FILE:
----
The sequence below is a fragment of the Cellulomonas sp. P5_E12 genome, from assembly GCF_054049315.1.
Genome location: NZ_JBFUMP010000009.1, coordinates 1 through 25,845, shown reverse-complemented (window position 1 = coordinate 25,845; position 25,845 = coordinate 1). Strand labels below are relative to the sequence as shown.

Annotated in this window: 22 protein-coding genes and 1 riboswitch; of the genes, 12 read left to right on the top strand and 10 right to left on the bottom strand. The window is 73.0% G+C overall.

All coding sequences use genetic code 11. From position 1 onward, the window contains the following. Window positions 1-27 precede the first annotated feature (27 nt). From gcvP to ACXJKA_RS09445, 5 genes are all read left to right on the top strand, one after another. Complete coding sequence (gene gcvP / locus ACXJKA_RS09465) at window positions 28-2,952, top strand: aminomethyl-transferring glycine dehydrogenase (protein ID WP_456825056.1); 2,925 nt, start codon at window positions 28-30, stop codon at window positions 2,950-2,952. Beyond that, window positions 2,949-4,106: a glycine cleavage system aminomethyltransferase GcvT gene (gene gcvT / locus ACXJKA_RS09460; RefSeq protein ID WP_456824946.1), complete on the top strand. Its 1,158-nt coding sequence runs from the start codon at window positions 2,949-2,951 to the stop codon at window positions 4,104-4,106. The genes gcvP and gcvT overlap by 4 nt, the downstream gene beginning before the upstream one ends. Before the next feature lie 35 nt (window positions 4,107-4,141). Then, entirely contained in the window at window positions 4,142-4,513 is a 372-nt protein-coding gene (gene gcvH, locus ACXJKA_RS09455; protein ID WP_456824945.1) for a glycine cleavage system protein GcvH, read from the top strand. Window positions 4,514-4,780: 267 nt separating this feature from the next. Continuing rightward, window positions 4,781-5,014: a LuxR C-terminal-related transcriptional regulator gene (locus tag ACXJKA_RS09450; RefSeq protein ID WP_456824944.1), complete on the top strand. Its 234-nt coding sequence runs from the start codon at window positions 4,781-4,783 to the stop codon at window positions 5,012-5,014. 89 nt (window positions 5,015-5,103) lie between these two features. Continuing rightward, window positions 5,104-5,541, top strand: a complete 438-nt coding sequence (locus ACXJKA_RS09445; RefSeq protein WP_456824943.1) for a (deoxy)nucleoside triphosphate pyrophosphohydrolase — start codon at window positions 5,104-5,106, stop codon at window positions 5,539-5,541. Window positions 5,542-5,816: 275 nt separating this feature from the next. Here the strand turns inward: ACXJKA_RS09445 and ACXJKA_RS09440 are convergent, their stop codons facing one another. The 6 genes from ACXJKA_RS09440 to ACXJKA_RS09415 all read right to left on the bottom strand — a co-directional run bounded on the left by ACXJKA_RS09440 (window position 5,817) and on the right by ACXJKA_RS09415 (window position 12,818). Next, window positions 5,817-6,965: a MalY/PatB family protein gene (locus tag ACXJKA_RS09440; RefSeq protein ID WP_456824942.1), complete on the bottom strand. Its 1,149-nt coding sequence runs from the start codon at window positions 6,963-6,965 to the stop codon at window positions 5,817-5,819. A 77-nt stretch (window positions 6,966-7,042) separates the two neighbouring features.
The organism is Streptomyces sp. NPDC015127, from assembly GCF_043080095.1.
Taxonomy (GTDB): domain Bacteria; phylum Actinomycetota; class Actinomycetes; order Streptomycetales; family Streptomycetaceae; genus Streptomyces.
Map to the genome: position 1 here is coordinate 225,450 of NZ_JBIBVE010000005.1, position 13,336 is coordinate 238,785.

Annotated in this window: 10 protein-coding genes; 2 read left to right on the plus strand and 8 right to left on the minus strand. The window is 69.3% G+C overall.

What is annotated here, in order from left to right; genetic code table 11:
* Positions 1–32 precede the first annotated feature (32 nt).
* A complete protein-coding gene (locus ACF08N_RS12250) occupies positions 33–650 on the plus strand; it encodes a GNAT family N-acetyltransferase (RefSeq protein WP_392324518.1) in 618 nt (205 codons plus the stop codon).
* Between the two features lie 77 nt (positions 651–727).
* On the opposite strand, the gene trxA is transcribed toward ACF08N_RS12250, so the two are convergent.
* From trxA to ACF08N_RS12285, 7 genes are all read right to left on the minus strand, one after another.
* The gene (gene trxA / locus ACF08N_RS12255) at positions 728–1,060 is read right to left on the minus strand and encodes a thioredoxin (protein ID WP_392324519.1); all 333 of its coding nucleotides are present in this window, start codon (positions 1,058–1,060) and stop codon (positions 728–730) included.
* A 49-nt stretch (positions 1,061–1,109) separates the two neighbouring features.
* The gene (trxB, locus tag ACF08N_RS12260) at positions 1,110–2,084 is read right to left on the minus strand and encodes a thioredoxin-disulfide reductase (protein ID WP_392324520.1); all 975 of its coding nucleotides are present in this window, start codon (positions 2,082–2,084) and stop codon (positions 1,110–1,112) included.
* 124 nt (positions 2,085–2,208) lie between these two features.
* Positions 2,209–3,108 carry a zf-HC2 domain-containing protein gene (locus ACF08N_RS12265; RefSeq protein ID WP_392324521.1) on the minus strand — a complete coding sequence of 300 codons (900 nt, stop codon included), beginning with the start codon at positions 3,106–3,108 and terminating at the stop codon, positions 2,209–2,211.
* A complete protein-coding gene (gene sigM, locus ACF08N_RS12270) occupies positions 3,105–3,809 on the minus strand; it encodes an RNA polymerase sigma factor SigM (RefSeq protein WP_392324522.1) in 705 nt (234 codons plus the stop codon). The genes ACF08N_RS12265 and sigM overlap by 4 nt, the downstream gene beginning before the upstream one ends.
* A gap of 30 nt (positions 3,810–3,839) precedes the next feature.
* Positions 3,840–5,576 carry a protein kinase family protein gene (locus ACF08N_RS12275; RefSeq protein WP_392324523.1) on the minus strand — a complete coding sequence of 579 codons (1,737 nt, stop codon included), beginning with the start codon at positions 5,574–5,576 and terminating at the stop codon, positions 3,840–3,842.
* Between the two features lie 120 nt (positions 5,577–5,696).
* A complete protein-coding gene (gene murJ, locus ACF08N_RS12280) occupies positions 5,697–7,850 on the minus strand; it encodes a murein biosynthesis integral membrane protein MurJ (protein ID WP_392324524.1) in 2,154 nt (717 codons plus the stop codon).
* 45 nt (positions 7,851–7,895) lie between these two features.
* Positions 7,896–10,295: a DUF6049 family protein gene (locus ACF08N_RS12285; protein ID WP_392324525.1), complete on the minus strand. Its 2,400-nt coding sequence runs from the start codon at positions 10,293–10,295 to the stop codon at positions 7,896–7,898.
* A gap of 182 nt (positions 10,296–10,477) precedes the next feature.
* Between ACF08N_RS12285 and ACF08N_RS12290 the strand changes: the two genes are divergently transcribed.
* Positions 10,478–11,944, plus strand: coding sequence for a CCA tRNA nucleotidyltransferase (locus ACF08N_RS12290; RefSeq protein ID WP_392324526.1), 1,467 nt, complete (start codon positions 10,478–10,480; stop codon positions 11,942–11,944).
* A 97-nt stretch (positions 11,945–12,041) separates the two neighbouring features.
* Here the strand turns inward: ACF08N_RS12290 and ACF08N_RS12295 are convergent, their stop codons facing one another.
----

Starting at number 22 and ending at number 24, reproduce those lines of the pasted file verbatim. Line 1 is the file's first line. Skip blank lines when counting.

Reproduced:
* Positions 3,840–5,576 carry a protein kinase family protein gene (locus ACF08N_RS12275; RefSeq protein WP_392324523.1) on the minus strand — a complete coding sequence of 579 codons (1,737 nt, stop codon included), beginning with the start codon at positions 5,574–5,576 and terminating at the stop codon, positions 3,840–3,842.
* Between the two features lie 120 nt (positions 5,577–5,696).
* A complete protein-coding gene (gene murJ, locus ACF08N_RS12280) occupies positions 5,697–7,850 on the minus strand; it encodes a murein biosynthesis integral membrane protein MurJ (protein ID WP_392324524.1) in 2,154 nt (717 codons plus the stop codon).